An answer to “the” question

Commenting on a recent post, Israeli Threats of Genocide, Erin asked “Do you think that Israel is an illegal state – a colonial creation on Palestinian homeland?” And later, “Do you believe Israel is an illegal state?

It’s the same question I often get asked when giving talks about my (and other MPT members) experiences in Palestine and Israel. “Does Israel have the right to exist?”

I always hesitate, not because I don’t want to answer it, but because I see it as an oversimplified question and ultimately, (whether it was meant this way or not) it is such a loaded question.

No matter how I answer it, there seems to be some who cannot hear beyond a “yes” or a “no”….

If I say “yes, Israel has the right to exist” some will only hear that as a justification of the occupation, and of denying the right of Palestinians to return to their homes. Some will only see it as defending racism or a theocracy.

If I say “no, I don’t believe Israel has a right to exist”, or “I don’t believe Israel has the right to exist as it currently does.”  There are some who can only hear that Israelis have not right to exist. There will always be some who will hear “push them into the sea” or only see it as a defense of racism and anti-Semitism.

First, I have to say that it seems in some way odd language to be arguing. I don’t know that I recognize the right of ANY state to exist. Maybe it’s the anarchist in me, but the thing is I tend to recognize the rights of people – not of states or corporations. I recognize that states exist… that the state of Israel exists.

The other question that I ask myself is “What Israel?” “What borders?” The Israel recommended for a Jewish State by the UN General Assembly in 1947? The percentage of historic Palestine occupied in 1948? The Israel post the 1967 six day war? Is the “green line” the border? Or the border created by the separation barrier that reaches over 10 miles into the West Bank in some areas- effectively annexing (by some estimates) nearly 50% of the West Bank.  Israel as it is or with the return of Palestinian refugees?

The other question I wrestle with here is the right of Israel to exist as a Jewish state…. I wrestle with the right of a country to exist as an Islamic state…. I wrestle with the right of a country to exist as a Christian state.  I worry when there is no separation of church and state.  When I’ve mentioned this to friends they have commented that it is not Judaism as a religion, but as an ethnic identity. Yet this too is problematic. It brings too quickly to mind things like Rwanda, Bosnia and Hitler’s quest for an “Aryan nation.”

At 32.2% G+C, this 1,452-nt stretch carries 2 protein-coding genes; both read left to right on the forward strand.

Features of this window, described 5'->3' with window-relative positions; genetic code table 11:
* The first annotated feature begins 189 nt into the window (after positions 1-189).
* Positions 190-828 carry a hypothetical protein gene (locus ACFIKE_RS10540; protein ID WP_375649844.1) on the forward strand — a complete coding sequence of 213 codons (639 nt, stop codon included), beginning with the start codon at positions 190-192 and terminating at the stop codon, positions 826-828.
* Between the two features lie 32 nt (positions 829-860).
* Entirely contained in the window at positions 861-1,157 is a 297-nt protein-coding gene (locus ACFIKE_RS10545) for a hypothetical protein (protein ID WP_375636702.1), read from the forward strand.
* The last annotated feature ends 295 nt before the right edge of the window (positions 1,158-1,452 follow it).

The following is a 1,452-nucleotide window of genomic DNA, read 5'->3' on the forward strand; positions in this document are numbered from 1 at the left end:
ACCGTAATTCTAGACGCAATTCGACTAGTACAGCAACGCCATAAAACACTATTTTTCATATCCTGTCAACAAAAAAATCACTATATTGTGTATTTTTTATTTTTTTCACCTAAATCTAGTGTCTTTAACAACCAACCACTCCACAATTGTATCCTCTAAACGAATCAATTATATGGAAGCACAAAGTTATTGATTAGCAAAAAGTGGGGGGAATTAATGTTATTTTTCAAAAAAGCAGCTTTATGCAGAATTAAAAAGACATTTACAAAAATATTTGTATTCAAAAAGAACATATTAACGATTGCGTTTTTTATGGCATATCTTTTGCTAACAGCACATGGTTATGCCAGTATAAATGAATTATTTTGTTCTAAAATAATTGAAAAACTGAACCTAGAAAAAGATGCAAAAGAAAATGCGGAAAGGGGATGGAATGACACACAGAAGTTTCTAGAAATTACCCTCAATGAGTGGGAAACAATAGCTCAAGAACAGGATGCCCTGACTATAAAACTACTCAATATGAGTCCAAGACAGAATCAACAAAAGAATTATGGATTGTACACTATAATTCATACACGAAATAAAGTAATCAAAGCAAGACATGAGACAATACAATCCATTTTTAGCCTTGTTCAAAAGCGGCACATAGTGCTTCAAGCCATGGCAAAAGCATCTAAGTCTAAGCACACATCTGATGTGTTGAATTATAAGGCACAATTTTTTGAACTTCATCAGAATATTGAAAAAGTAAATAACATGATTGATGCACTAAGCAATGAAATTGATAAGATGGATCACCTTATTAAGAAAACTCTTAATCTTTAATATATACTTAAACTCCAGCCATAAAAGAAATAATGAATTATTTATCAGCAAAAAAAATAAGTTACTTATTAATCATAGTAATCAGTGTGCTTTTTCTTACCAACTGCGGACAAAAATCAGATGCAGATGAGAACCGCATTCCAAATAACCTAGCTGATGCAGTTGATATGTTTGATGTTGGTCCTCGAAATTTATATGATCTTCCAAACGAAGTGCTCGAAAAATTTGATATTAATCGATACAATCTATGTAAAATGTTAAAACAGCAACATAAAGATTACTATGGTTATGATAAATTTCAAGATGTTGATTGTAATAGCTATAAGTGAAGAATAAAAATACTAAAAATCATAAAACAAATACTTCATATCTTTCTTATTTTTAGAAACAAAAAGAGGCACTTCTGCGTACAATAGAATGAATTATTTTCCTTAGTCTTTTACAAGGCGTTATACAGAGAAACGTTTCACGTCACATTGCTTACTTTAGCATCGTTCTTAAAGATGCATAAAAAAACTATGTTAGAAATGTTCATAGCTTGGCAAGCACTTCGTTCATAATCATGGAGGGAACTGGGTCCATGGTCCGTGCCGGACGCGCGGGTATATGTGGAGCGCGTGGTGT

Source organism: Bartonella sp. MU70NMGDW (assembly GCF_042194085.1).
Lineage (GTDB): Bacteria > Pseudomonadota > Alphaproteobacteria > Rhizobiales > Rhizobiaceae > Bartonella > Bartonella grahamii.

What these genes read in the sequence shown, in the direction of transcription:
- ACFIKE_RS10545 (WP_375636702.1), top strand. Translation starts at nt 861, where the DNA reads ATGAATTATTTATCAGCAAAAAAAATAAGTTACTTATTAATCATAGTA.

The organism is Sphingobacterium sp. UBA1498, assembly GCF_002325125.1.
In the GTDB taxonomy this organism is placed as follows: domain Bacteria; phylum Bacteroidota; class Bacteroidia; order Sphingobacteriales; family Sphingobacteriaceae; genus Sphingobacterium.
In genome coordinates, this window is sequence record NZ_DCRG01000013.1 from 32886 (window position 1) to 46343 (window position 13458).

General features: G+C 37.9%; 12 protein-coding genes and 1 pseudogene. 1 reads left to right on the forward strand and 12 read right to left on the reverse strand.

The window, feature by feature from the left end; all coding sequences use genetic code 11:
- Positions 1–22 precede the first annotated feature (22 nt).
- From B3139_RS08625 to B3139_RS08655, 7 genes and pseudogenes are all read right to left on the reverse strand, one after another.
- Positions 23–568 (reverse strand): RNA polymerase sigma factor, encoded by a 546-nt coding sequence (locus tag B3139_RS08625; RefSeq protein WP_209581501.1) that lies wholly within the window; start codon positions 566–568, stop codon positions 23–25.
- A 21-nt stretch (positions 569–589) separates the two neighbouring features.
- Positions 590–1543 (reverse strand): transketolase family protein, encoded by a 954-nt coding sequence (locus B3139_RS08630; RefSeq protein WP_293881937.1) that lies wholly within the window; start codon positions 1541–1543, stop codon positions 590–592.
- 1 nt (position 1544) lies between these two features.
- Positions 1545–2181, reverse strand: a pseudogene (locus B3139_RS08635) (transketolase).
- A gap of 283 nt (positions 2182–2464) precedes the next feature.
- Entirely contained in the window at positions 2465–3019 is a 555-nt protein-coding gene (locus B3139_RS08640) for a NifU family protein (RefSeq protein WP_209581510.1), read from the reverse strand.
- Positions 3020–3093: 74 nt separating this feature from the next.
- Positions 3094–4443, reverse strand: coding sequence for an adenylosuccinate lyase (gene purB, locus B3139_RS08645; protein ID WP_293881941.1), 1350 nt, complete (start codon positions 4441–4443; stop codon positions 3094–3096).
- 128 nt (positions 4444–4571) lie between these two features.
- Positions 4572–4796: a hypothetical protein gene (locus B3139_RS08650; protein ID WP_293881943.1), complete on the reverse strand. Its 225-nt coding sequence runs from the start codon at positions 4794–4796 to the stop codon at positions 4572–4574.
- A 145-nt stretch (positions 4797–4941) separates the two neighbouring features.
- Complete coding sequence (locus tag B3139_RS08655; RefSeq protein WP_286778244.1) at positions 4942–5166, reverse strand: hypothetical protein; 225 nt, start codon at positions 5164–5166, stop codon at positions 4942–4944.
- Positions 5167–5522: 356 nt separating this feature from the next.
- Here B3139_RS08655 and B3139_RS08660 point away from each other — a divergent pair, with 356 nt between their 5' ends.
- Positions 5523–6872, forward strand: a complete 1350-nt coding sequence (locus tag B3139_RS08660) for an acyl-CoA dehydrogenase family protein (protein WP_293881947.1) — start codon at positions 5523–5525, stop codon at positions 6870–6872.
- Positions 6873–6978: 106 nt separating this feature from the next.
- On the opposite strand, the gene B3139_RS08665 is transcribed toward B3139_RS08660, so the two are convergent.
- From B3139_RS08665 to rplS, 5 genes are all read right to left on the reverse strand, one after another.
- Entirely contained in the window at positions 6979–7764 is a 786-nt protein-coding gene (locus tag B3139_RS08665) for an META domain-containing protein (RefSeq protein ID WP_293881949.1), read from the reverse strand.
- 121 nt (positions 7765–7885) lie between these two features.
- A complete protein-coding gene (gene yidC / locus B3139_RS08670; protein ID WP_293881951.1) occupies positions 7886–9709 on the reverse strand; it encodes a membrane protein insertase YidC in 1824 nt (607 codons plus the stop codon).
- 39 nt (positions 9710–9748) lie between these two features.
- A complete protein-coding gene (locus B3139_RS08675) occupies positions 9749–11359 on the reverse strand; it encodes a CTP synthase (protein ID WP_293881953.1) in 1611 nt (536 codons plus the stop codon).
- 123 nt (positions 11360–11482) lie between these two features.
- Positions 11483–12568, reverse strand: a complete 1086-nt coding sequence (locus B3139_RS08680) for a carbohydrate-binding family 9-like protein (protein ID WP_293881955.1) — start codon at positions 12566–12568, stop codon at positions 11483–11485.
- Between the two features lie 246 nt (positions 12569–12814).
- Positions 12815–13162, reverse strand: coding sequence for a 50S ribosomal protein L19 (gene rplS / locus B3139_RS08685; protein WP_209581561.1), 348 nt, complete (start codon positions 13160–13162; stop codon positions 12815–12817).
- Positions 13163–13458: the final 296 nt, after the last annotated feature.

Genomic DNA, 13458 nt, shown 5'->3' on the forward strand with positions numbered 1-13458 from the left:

But, for me the question at the heart of the matter is what does it mean to recognize Israel’s right to exist? It seems to me that recognizing Israel’s right to exist seems to inherently recognize the rightness of its creation at the expense of those living there. It seems to therefore recognize the right of Al Nakba (“the catastrophe”) — the expulsion of such a huge number of Palestinians from their homeland between’ 47-’49.

That said,  I certainly DO recognize that Israel exists. And I have no hesitation to say that I recognize the right of Israelis to live in peace and security.  

I think it is different to “recognize Israel,” (This is an act of diplomacy… one nation state recognizes another) or to “recognize Israel’s existence,” (I recognize that Israel exists and that is the framework in which we live.) or to “recognize Israel’s right to exist.”  (This seems to be recognizing its rightness to exist at the expense of at those who lived there historically.)

So, what does all that mean?  It means I recognize Israel’s existence.  It means I recognize the right of all people in what is now considered to be Palestine and what is now considered to be Israel to exist in peace and security. It means I recognize the right of all people in the region to self determination.  I recognize the right of Palestinian refugees to return.  And I guess that if all that is true, then it follows that I cannot recognize Israel’s right to exist as it currently does.